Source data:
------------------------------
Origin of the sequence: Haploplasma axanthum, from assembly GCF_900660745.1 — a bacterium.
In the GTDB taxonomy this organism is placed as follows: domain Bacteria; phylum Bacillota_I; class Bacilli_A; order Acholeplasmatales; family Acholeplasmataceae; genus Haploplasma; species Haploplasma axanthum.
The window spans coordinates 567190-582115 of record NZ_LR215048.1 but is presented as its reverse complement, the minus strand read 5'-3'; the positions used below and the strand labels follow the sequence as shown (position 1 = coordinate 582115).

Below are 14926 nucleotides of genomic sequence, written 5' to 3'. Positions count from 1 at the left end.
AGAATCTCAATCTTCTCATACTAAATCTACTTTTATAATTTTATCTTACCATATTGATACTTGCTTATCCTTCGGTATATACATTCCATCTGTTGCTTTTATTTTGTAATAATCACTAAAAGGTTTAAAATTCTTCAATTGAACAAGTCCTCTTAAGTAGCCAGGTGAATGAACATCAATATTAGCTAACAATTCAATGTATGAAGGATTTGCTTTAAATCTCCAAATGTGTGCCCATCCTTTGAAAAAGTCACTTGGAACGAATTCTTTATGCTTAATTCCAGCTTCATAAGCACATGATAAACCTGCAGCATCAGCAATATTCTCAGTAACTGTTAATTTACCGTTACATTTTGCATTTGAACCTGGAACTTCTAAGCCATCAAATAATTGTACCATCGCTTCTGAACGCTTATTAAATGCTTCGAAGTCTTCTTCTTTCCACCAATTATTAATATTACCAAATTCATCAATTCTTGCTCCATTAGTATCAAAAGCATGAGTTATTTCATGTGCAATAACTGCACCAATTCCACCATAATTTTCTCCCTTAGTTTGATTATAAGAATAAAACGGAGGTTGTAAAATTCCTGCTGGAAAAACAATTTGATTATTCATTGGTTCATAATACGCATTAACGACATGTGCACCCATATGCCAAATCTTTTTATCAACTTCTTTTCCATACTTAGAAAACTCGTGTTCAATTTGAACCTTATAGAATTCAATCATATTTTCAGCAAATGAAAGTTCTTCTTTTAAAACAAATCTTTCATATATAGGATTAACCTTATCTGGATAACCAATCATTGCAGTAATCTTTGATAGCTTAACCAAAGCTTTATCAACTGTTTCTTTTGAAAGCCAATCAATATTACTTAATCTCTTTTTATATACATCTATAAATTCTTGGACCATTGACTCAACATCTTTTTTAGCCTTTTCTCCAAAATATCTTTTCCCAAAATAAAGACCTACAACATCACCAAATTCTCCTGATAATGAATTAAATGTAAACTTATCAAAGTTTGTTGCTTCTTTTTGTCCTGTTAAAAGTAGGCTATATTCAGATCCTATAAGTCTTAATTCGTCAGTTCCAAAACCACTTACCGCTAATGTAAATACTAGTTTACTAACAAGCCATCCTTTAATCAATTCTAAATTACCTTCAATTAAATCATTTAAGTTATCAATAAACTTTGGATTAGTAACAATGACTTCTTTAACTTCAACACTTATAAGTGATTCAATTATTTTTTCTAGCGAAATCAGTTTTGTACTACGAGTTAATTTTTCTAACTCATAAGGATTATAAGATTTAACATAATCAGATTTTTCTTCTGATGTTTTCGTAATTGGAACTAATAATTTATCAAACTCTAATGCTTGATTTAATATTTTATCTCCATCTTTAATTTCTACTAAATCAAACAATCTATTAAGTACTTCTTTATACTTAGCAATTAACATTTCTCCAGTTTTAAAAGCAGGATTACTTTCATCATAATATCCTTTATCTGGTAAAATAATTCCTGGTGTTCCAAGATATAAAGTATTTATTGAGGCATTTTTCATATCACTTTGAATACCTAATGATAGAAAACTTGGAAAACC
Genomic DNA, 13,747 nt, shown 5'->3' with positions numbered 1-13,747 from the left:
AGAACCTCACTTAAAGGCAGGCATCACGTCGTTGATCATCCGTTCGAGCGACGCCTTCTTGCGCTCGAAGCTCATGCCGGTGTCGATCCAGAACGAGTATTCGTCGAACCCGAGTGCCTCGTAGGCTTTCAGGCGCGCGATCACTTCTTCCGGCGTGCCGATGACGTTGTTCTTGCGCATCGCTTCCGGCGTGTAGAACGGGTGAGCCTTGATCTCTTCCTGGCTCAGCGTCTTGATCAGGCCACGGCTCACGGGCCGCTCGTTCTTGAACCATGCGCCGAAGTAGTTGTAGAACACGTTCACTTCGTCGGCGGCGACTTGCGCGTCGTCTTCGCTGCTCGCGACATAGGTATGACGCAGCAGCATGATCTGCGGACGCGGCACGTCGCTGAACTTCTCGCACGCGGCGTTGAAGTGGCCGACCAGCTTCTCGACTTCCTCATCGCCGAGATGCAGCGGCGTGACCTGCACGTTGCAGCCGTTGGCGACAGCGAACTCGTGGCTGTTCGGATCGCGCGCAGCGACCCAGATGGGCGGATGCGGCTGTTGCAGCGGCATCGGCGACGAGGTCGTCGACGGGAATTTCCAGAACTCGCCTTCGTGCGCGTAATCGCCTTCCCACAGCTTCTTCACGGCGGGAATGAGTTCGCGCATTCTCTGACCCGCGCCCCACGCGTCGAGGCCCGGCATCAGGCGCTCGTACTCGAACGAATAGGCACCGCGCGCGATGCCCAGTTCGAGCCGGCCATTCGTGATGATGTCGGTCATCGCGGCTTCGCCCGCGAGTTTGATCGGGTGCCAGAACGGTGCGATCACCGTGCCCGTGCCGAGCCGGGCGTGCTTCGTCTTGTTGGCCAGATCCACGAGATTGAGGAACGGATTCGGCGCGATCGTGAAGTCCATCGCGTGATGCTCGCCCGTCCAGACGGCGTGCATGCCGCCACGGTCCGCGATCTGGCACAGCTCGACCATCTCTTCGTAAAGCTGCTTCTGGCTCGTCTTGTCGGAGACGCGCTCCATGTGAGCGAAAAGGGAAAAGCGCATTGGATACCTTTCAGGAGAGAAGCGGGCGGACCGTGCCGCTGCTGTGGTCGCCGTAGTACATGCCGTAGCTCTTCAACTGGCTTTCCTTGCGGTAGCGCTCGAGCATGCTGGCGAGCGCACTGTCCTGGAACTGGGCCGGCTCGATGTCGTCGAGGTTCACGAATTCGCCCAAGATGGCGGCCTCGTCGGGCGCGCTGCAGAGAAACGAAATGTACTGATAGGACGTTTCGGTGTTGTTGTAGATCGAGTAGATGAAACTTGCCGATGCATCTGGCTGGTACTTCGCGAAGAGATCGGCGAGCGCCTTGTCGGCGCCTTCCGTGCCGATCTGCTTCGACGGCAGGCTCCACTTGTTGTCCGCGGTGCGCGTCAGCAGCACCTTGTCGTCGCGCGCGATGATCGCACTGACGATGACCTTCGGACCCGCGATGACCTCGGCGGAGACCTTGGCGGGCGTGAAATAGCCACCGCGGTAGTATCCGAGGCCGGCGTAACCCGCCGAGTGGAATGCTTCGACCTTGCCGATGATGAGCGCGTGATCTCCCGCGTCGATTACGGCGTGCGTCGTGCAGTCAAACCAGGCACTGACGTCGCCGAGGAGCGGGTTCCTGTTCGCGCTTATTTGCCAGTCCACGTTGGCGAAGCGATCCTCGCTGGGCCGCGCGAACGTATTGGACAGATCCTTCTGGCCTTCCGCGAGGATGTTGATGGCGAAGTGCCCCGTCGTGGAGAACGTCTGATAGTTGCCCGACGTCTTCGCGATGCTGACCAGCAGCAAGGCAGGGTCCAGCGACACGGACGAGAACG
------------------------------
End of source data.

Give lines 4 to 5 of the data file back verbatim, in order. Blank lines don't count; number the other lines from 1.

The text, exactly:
Below are 14926 nucleotides of genomic sequence, written 5' to 3'. Positions count from 1 at the left end.
AGAATCTCAATCTTCTCATACTAAATCTACTTTTATAATTTTATCTTACCATATTGATACTTGCTTATCCTTCGGTATATACATTCCATCTGTTGCTTTTATTTTGTAATAATCACTAAAAGGTTTAAAATTCTTCAATTGAACAAGTCCTCTTAAGTAGCCAGGTGAATGAACATCAATATTAGCTAACAATTCAATGTATGAAGGATTTGCTTTAAATCTCCAAATGTGTGCCCATCCTTTGAAAAAGTCACTTGGAACGAATTCTTTATGCTTAATTCCAGCTTCATAAGCACATGATAAACCTGCAGCATCAGCAATATTCTCAGTAACTGTTAATTTACCGTTACATTTTGCATTTGAACCTGGAACTTCTAAGCCATCAAATAATTGTACCATCGCTTCTGAACGCTTATTAAATGCTTCGAAGTCTTCTTCTTTCCACCAATTATTAATATTACCAAATTCATCAATTCTTGCTCCATTAGTATCAAAAGCATGAGTTATTTCATGTGCAATAACTGCACCAATTCCACCATAATTTTCTCCCTTAGTTTGATTATAAGAATAAAACGGAGGTTGTAAAATTCCTGCTGGAAAAACAATTTGATTATTCATTGGTTCATAATACGCATTAACGACATGTGCACCCATATGCCAAATCTTTTTATCAACTTCTTTTCCATACTTAGAAAACTCGTGTTCAATTTGAACCTTATAGAATTCAATCATATTTTCAGCAAATGAAAGTTCTTCTTTTAAAACAAATCTTTCATATATAGGATTAACCTTATCTGGATAACCAATCATTGCAGTAATCTTTGATAGCTTAACCAAAGCTTTATCAACTGTTTCTTTTGAAAGCCAATCAATATTACTTAATCTCTTTTTATATACATCTATAAATTCTTGGACCATTGACTCAACATCTTTTTTAGCCTTTTCTCCAAAATATCTTTTCCCAAAATAAAGACCTACAACATCACCAAATTCTCCTGATAATGAATTAAATGTAAACTTATCAAAGTTTGTTGCTTCTTTTTGTCCTGTTAAAAGTAGGCTATATTCAGATCCTATAAGTCTTAATTCGTCAGTTCCAAAACCACTTACCGCTAATGTAAATACTAGTTTACTAACAAGCCATCCTTTAATCAATTCTAAATTACCTTCAATTAAATCATTTAAGTTATCAATAAACTTTGGATTAGTAACAATGACTTCTTTAACTTCAACACTTATAAGTGATTCAATTATTTTTTCTAGCGAAATCAGTTTTGTACTACGAGTTAATTTTTCTAACTCATAAGGATTATAAGATTTAACATAATCAGATTTTTCTTCTGATGTTTTCGTAATTGGAACTAATAATTTATCAAACTCTAATGCTTGATTTAATATTTTATCTCCATCTTTAATTTCTACTAAATCAAACAATCTATTAAGTACTTCTTTATACTTAGCAATTAACATTTCTCCAGTTTTAAAAGCAGGATTACTTTCATCATAATATCCTTTATCTGGTAAAATAATTCCTGGTGTTCCAAGATATAAAGTATTTATTGAGGCATTTTTCATATCACTTTGAATACCTAATGATAGAAAACTTGGAAAACC